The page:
French Potato Tart with Ham & Cheese

        From the blog For Love of the Table

1 recipe pâte brisée (see below), rolled for a double crust tart, bottom shell partially baked

1 1/2 lbs. potatoes

2 cloves garlic, peeled and finely minced

1 T. picked fresh thyme, chopped

Salt & freshly ground pepper

1/2 c. heavy cream (or crème fraiche)—You may use as little as 1/4 cup for waxier potatoes and as much as a cup for more starchy potatoes.  A half cup is a happy medium, working well for either kind.

5 to 6 oz. ham, trimmed of excess fat and cut into a small dice

4 oz. Gruyère cheese, grated

1 T. unsalted butter, cut into four pieces (optional)

 

1 egg yolk

1 T. heavy cream

 

Peel the potatoes.  Using a mandolin, slice the potatoes as thinly as possible. Place the potatoes in a large bowl and add the garlic and thyme.  Season well with salt and pepper and pour in the cream.  Use your hands to mix, making sure all the potato slices are coated and that the seasoning is evenly distributed. Taste the potatoes and cream and correct the seasoning. 

 

Place the partially baked tart shell on a baking sheet.  Arrange the potatoes in two or three even layers, scattering the ham and cheese in between each successive layer.  Pour any cream remaining in the bowl over the potatoes in the crust, scraping well with a rubber spatula. 

 

Whisk the yolk and 1 tablespoon of cream together.  Carefully paint the rim of the bottom crust with the egg wash.  Using a 1/2- to 3/4-inch plain or fluted cutter, cut a hole in the center of the top crust.  Place the top crust over the potatoes, being careful not to stretch it, but allowing it to drape naturally over the surface of the potatoes.  Press gently along the edges to seal and to cut the top crust off flush with the edge of the tart pan.   Paint the top crust evenly with the egg wash.

 

Place the baking sheet with the tart on the middle rack in a preheated 375° oven. Bake the tart until the potatoes are tender and the crust is a beautiful golden brown.  Depending on the potatoes you use, this will take anywhere from 50 to 70 minutes.  Start checking the potatoes after about 40 minutes.  If you like, about 10 minutes before the tart is done baking, insert the four pieces of butter into the center of the tart through the hole cut earlier….the butter will melt and baste the potatoes in the center of the tart as the tart finishes baking.

 

When the tart is done, remove it from the oven and place on a sturdy bowl so that the rim can be lowered away from the tart.  Slide the tart off of the bottom portion of the tart pan and onto a wire rack.  Allow the tart to cool for five minutes before serving.  (Often the crust will release butter while the tart is baking, by removing the tart from the pan right away you are insuring that the crust will not become greasy or soggy by reabsorbing this butter.)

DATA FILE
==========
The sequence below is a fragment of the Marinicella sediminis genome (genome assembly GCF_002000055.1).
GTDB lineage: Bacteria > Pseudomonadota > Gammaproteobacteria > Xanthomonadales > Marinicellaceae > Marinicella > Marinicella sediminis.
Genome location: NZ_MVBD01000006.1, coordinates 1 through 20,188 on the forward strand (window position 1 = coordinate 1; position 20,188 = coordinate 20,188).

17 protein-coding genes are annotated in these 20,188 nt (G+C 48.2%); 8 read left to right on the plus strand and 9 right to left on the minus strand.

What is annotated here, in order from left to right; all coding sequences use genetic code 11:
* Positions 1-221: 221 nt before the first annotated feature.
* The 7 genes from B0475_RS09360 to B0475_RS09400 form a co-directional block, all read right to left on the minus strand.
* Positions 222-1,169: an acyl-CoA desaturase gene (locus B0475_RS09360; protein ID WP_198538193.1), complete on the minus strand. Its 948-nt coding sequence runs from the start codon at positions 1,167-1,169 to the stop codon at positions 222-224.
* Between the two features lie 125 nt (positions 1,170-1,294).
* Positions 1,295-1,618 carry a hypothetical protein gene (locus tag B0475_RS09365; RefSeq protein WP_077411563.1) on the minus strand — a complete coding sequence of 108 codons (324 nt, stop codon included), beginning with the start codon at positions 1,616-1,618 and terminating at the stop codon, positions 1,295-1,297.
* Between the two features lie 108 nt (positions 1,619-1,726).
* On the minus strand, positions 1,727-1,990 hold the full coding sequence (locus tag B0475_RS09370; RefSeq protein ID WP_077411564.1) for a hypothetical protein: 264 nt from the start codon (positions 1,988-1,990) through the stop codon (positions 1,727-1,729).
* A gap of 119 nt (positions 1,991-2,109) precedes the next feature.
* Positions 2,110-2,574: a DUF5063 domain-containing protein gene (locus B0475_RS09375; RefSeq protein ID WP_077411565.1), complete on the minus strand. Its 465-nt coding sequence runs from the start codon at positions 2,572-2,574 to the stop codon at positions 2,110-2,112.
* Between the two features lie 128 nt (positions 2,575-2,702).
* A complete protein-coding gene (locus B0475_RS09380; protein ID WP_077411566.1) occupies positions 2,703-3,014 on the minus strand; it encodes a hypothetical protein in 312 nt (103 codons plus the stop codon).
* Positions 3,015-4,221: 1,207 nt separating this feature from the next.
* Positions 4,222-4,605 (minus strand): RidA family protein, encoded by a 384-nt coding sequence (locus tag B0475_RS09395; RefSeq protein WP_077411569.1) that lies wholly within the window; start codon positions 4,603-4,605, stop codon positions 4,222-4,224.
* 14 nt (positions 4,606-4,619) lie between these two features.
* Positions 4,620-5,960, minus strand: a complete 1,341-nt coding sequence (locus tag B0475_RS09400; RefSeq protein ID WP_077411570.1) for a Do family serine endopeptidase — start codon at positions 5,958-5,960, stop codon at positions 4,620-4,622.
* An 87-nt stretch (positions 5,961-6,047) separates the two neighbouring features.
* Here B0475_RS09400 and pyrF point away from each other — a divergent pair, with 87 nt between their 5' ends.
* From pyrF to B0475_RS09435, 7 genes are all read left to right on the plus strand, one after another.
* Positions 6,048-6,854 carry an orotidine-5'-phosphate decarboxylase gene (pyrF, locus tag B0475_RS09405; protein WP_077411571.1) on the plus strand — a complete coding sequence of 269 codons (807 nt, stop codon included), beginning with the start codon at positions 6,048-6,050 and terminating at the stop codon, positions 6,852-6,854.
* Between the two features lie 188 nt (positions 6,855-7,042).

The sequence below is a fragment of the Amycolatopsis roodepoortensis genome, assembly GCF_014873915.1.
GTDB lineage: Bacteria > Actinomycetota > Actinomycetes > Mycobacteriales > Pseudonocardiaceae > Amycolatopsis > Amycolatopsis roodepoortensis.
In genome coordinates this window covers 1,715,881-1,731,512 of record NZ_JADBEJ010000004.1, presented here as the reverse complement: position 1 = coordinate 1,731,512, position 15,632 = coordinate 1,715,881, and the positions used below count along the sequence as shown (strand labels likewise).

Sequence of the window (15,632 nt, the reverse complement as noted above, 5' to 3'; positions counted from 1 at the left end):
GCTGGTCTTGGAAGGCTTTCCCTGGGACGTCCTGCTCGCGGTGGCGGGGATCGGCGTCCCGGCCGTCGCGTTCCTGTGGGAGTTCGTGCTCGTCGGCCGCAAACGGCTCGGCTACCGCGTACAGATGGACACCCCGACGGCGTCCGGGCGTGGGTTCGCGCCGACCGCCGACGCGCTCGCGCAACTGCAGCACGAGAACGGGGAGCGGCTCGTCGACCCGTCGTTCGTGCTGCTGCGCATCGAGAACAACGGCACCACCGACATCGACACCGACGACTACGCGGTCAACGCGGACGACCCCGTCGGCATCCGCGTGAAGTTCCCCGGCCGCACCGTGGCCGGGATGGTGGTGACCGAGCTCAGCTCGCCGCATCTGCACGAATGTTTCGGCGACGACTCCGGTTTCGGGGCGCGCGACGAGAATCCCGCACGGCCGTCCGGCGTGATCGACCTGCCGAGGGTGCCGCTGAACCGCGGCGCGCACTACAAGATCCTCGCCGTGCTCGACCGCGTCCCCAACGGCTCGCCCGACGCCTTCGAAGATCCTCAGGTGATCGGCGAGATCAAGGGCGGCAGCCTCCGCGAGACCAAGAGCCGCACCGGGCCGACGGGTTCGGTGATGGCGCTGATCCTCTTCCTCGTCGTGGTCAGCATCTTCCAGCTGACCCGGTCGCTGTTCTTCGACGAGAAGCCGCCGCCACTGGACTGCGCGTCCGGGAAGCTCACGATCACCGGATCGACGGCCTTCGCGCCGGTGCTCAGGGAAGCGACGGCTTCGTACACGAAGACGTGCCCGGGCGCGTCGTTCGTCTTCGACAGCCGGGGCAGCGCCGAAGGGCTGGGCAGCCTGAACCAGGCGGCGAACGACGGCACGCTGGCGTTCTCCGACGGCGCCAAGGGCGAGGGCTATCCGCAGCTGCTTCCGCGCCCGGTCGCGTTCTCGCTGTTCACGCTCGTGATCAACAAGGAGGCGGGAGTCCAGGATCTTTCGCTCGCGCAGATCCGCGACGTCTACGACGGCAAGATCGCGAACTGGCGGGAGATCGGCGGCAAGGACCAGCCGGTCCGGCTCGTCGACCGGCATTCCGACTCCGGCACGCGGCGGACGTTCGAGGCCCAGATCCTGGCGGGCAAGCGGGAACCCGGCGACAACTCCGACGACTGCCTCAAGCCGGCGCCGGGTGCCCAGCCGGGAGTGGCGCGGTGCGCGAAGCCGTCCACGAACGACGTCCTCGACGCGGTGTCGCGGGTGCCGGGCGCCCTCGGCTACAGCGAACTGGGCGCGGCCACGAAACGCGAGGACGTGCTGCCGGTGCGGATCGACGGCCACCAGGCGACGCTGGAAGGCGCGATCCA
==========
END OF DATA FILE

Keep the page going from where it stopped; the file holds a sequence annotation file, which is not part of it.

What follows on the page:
Transfer the tart to a cutting board or platter and serve warm or at room temperature.  Tart serves 6 to 8. 

 

(Recipe adapted from David Tanis’s column in the New York Times and from French Farmhouse Cookbook by Susan Herrmann Loomis)

 

 

Pâte Brisée (Savory Tart Dough):

 

2 1/3 c. all-purpose flour (265g)

5/8 t. salt

14 T. cold unsalted butter, sliced into 1/4-inch thick pieces (200g)

5 to 7 T. ice water (up to 100g)

 

Combine the flour and the salt in a medium-sized bowl.  Rub the butter into the flour until the butter is in small pea-sized pieces. Drizzle 5 T. ice water over the flour/butter mixture.  Using your hands, fluff the mixture until it begins to clump, adding more water if necessary.  If, when you squeeze some of the mixture it holds together, the dough is finished.  Turn the dough out onto a counter and form into a mound.  Using the heel of your hand, gradually push all of the dough away from you in short forward strokes, flattening out the lumps.  Continue until all of the dough is flat.  Using a bench scraper, scrape the dough off the counter, forming it into a single clump as you do.  Divide the dough into two pieces—one (for the bottom crust) should be slightly larger than the other.  Wrap the dough in plastic wrap, pressing into a thick disk.  Chill for at least 30 minutes.

 

To roll out, let the discs of dough warm up for a moment or two.  Butter a 10-inch removable-bottom tart pan and set it aside.  Flour the work surface and the rolling pin.  Begin rolling from the center of the dough outward.  After each stroke, rotate the dough a quarter turn—always making sure that there is sufficient flour to keep the dough from sticking.  Keep rolling and turning until you have a round of dough that is about 1/8 to 1/6 –inch in thickness and is about 11 1/2- to 12-inches in diameter.  Brush off the excess flour and fold the dough circle in half.  Slide the outspread fingers of both hands under the dough and gently lift it and transfer it to the prepared tart pan.  Unfold the dough and ease it into the pan being careful not to stretch it.  Cut the dough off flush with the edge of the pan by pressing gently against the edge.  Chill the shell for at least 1/2 hour.

 

In a similar manner, roll out the second disc into a round that is at least 10 1/2-inches in diameter.  Transfer to a baking sheet and chill. 

 

To partially bake the bottom crust, line the chilled pastry with aluminum foil (dull side up), gently pressing it into the corners and edges.  Add a layer of pie weights or dried beans.  Bake in a 425° oven for 15 minutes, or until the pastry begins to color on the edges, remove the foil and weights and continue baking until the pastry dries out and turns a light golden color—another 2 or 3 minutes.  Let cool before filling.


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